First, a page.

Sunday, November 28, 2010

Living off the grid

Just a general update today, because I didn't take my camera out with me - more's the pity!

Which was somewhat of a shame because we had around 5-6 inches of snow overnight and I had promised LMB that I'd take her into the city today to buy a book with her birthday money. I was working yesterday, so hadn't managed to do it then.
What I hadn't counted on was that there would be enough snow overnight to bring the world to a stand still! Well, scrub that, this is the UK afterall, any amount of snow, leaf, ice, rain, sun, brings the UK to a standstill.
So, we decided to dress up warmly - because, there is no such thing as  bad weather, just bad clothing - and head for the main road as we figured we'd stand more chance of catching a bus on gritted roads.

STOP!!!!!!!!!!!

Did I just say gritted roads?
Did I just presume that with at least 48 hours warning, that the council may have chosen to grit the roads prior to the snow fall?

I have spent too long in the US, where snow falls, and is dealt with and you're out of the house again by lunchtime.

The non-gritted roads meant that the buses were struggling with the hills that Edinburgh is blessed (or cursed!) with.

Bribes of hot chocolate at the Zulu lounge as an alternative were falling on sad and very deaf ears. No, she wanted that book!

So, we set off to walk -there and back!

6 miles in total!

My amazing, sturdy and resilient, newly six year old driven by the thought of a new book to add to her already bowing bookshelf drove her on through the six inches of snow!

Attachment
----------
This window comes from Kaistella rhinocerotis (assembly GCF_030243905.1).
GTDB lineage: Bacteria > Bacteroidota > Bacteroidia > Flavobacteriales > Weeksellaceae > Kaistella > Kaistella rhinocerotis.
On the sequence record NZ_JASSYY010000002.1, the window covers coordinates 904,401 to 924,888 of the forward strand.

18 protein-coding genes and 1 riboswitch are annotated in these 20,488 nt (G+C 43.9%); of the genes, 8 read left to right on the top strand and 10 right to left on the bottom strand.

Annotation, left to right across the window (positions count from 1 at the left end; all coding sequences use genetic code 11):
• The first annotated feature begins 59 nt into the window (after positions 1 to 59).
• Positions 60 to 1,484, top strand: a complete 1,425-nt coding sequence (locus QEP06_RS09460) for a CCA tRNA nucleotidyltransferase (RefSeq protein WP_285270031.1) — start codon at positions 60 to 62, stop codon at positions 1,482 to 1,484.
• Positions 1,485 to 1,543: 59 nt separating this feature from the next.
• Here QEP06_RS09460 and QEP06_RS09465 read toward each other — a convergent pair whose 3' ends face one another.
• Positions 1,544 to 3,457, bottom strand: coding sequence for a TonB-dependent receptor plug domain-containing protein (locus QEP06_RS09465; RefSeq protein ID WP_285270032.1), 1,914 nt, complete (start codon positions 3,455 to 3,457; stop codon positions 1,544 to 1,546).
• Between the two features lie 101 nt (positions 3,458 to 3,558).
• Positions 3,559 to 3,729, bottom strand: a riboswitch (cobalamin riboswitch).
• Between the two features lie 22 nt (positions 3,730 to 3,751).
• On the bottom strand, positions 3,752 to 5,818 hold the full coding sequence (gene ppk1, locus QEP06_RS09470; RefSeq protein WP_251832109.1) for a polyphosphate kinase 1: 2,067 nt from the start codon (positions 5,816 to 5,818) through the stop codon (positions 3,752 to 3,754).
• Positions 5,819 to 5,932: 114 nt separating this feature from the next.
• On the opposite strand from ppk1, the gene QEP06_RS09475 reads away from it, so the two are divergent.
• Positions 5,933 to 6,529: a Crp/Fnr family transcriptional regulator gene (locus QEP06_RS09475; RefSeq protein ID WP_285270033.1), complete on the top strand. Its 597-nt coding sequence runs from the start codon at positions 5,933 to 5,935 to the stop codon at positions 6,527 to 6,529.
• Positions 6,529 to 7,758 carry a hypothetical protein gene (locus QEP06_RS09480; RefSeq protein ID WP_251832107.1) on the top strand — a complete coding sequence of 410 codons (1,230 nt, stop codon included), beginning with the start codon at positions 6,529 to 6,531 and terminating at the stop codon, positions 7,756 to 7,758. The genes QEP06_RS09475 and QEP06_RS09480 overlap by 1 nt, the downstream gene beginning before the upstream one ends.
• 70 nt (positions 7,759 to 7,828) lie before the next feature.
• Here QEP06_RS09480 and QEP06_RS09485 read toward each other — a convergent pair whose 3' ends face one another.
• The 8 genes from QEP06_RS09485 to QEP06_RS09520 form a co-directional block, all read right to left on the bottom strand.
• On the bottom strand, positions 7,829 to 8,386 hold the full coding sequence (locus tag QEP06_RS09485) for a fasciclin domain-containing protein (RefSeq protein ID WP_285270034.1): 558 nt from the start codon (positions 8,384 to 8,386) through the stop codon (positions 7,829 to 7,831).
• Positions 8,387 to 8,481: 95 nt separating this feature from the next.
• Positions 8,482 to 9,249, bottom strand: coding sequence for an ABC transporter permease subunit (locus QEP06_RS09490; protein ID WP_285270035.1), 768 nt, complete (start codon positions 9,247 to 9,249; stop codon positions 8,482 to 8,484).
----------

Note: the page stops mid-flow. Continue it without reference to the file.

I was just driven on by the thought of Dorian Amos and the type of weather and life he landed himself in when he arrived upon a Yukon winter. Scottish winter is just a sneeze in comparison.

One book, one build a bear (she spent the rest of her birthday money!), one hot chocolate and six miles later her head has hit the pillow this evening with a resounding thud!

I on the other hand, have my head back with Dorian and his choices of finding somewhere to live that is allowing them to go back to the foundations of life. Somewhere they can live off grid.  If you haven't read this book, it is a great read. It is quite humbling to read about how little some people can live on and how pampered most of us are. Of course, for Dorian, spending the best part of five months living in 40 below conditions was a choice, but for some bizarre reason, the whole thought of not being able to have something unless you can naturally source or make it, yanks on my heart somehow and one of the things I'm desperately seeking when we move to our farmhouse in Banbury, is that whole attempt to reduce our output and naturally source our input. I know I'll be doing this the "softie" way, I can't live without my computer, I can't live without the stuff I've collected from our travels, nor can we live without our car, but we are looking the source our heating by wood chips, put in solar panels, possibly a wind turbine (this may not be as possible as we hope due to our location), start growing our own veg again and we'll have the chickens for eggs. I already make some of the childrens and my clothes and source lots more through charity shops. It's not much, it's not as extreme as Dorian and his wife, it's not living off the grid, but it's what, at this time, we can do to reduce our output, maybe eventually we can go further.

I just wish I could lay my finger on what the romantic pull is to try to, honestly, make life harder for ourselves lol!

Now I'm going to finish that pair of socks I've started!

1 comment:

Digz said...

I know what you mean about America coping with the snow. Well not all of it but certainly those places that expect it. I was really impressed, but now it is back to the UK and we have a snow day at school because of snow that they have spoke about for days.